I agree with the other reviewers - Flynn is really great guy. The first midterm was tough as hell - I thought I did so bad that I'd be dropping, but so did almost everyone else. Plus I found out that he drops the lowest score at the end. For the second and third midterm, I attended lectures more often but didn't find them too helpful. I will say, though, he is about as entertaining as a chemistry lecturer can be and he's smart as hell. When you're following him, the lectures can be pretty interesting. I feel like I understand the "how" behind the formulation of the equations instead of just the equations. (like in the equation for frequency of collisions between gas molecules at a section of a wall, all of the numbrs and multiples in the equation make sense as opposed to just the concept). For the second and third midterm, I did ALL of the homework problems twice. They help so much. If you know how to solve all the homework problems, you'll do well on the exams. Not only are the ideas in the test questions all taken from the homework directly or indirectly, some problems are always reproduced exactly. There is, however, a frustrating challenge problem on every test. Despite my prep for the 2nd and 3rd exam, the challenge problem got me both times but I did do a little above average. I was ready to get a B+, but then I studied even harder for the final again just by doing homework problems, killed the final, and got a straight A. He gave about 40% A-range grades in Fall 2003, and probably around 25% regular A's. This curve is SO much more generous than regular G-chem, which I think is about 20% A-range grades. However, the students in the class are much better at chem than G-chem, but this one is still a better deal, both for grading and because you only have to take one semester! Highly recommended.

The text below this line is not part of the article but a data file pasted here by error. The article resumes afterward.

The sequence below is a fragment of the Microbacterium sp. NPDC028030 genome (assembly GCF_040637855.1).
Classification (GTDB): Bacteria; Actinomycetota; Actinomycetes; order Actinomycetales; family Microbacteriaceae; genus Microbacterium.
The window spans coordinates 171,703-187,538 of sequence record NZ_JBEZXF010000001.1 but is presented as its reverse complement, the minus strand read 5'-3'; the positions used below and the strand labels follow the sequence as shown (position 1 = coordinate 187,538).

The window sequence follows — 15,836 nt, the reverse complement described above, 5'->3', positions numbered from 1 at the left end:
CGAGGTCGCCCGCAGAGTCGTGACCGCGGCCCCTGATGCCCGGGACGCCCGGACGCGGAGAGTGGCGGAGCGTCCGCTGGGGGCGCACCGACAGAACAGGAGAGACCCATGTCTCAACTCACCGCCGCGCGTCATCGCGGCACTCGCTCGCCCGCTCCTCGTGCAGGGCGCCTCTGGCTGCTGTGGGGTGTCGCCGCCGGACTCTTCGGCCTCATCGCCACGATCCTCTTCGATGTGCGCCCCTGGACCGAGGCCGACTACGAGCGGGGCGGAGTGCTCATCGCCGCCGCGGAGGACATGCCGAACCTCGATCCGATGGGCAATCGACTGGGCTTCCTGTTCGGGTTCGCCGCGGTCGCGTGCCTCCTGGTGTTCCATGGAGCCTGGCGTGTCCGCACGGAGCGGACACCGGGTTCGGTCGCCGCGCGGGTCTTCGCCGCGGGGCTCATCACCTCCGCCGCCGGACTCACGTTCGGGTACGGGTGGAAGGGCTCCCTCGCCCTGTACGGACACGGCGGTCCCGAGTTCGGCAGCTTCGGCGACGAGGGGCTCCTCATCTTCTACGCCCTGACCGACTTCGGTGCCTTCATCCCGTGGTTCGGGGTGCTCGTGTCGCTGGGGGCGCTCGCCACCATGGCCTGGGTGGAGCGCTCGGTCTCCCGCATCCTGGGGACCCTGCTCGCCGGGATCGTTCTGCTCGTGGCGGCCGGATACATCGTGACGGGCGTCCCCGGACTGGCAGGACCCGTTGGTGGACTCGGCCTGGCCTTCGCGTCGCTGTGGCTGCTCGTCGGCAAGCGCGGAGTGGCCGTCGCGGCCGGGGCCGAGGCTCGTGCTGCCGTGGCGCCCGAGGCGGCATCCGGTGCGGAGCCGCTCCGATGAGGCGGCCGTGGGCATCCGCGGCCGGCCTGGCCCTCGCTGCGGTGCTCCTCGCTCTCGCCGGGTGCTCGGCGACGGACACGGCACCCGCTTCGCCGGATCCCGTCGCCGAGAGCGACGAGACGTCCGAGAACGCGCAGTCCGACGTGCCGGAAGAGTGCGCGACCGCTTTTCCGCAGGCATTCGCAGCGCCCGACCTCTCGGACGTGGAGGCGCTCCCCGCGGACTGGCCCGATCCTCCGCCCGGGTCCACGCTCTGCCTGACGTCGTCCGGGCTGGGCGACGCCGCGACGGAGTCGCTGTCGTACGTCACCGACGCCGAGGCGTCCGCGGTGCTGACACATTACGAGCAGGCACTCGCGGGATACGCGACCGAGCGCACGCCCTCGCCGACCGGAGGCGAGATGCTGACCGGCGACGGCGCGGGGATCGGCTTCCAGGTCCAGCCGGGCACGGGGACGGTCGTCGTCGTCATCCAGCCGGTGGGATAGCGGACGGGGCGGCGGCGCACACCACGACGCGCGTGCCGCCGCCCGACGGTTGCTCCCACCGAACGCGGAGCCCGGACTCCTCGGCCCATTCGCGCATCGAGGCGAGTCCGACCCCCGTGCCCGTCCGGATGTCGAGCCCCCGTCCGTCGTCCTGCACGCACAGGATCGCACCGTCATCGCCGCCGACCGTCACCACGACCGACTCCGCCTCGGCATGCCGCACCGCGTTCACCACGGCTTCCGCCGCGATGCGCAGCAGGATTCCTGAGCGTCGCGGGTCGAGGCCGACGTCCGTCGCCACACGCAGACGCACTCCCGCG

IG Chem with Professor Flynn will take you on an emotional rollercoaster ride. You'll be happy at first, because you only need to take one semester of chemistry. Then you will be terrified because you'll realize that this is chemistry different from anything you've seen before. If you're brave, you'll stick with it. You'll be confused, but pretty sure you understand things...well...sort of. And then, you'll take your first test, which will almost certainly bring out all of that horror and despair deep in your chemistry soul. Professor Flynn is a great teacher and really loves chemistry. He just sometimes forgets that we are college freshmen and have not been working in the field for 60+ years. His tests are HARD, and you will very rarely feel sure of yourself. This class is most definitely not for people who lack a real (AP) Physics background, as a lot of the chem is based in "basic" physics concepts that I had never heard of before. I probably would not recommend it for premeds, because there is very little real chemistry until a week before the final. Either way, it can't be denied that Professor Flynn is a great teacher. He is one of the funniest (in that slap-your-forehead corny way), nicest professors you will ever have, but his tests will bring you to tears. All the riding on his "spaceship Columbia" challenge questions have left me a bit jetlagged. Still, he is a VERY generous grader, and if you stick with him through the first test, it will probably be worth your while.
Flynn is a really nice prof. If you have any questions, he is totally open to help you. In lectures, he tells some interesting jokes, sometimes. That said, his lectures are pretty boring. I once counted at a lecture and only about one third to one half of the class was there. Probably a quarter of those in attendance were sleeping. I dozed off a few times, myself. The lectures are easy enough to understand, but the lights are out and his voice is a little monotone: a perfect recipe for sleep. The tests were challenging, but manageable and the curve is pretty generous. If you read either his lecture notes or the book, you can pretty much learn everything. It's worth taking because it is only one semester whereas G Chem is 2.